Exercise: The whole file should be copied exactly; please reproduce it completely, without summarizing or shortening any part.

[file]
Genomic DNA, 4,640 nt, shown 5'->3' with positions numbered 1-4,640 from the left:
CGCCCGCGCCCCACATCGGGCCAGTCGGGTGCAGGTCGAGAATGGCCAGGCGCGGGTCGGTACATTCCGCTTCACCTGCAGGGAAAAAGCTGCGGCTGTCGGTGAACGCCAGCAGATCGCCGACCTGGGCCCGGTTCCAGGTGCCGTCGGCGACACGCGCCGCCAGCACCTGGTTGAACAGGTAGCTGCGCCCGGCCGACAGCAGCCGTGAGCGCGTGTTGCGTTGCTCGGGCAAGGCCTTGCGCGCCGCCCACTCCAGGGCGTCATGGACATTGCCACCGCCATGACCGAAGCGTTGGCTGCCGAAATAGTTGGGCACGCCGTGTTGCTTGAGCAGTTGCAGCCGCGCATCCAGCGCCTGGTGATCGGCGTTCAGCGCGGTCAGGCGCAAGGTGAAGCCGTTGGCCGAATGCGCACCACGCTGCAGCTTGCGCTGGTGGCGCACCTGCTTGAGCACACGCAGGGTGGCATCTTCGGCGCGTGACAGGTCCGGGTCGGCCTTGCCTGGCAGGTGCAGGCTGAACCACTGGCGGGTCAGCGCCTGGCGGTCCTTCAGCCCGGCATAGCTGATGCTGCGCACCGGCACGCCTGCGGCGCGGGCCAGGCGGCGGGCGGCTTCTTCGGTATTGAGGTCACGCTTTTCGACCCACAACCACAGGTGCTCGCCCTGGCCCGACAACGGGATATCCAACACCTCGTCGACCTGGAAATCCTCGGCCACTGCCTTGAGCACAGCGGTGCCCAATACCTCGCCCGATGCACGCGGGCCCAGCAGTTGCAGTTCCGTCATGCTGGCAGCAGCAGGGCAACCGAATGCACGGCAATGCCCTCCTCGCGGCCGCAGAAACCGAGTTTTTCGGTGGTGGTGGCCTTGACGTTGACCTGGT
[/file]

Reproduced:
Genomic DNA, 4,640 nt, shown 5'->3' with positions numbered 1-4,640 from the left:
CGCCCGCGCCCCACATCGGGCCAGTCGGGTGCAGGTCGAGAATGGCCAGGCGCGGGTCGGTACATTCCGCTTCACCTGCAGGGAAAAAGCTGCGGCTGTCGGTGAACGCCAGCAGATCGCCGACCTGGGCCCGGTTCCAGGTGCCGTCGGCGACACGCGCCGCCAGCACCTGGTTGAACAGGTAGCTGCGCCCGGCCGACAGCAGCCGTGAGCGCGTGTTGCGTTGCTCGGGCAAGGCCTTGCGCGCCGCCCACTCCAGGGCGTCATGGACATTGCCACCGCCATGACCGAAGCGTTGGCTGCCGAAATAGTTGGGCACGCCGTGTTGCTTGAGCAGTTGCAGCCGCGCATCCAGCGCCTGGTGATCGGCGTTCAGCGCGGTCAGGCGCAAGGTGAAGCCGTTGGCCGAATGCGCACCACGCTGCAGCTTGCGCTGGTGGCGCACCTGCTTGAGCACACGCAGGGTGGCATCTTCGGCGCGTGACAGGTCCGGGTCGGCCTTGCCTGGCAGGTGCAGGCTGAACCACTGGCGGGTCAGCGCCTGGCGGTCCTTCAGCCCGGCATAGCTGATGCTGCGCACCGGCACGCCTGCGGCGCGGGCCAGGCGGCGGGCGGCTTCTTCGGTATTGAGGTCACGCTTTTCGACCCACAACCACAGGTGCTCGCCCTGGCCCGACAACGGGATATCCAACACCTCGTCGACCTGGAAATCCTCGGCCACTGCCTTGAGCACAGCGGTGCCCAATACCTCGCCCGATGCACGCGGGCCCAGCAGTTGCAGTTCCGTCATGCTGGCAGCAGCAGGGCAACCGAATGCACGGCAATGCCCTCCTCGCGGCCGCAGAAACCGAGTTTTTCGGTGGTGGTGGCCTTGACGTTGACCTGGT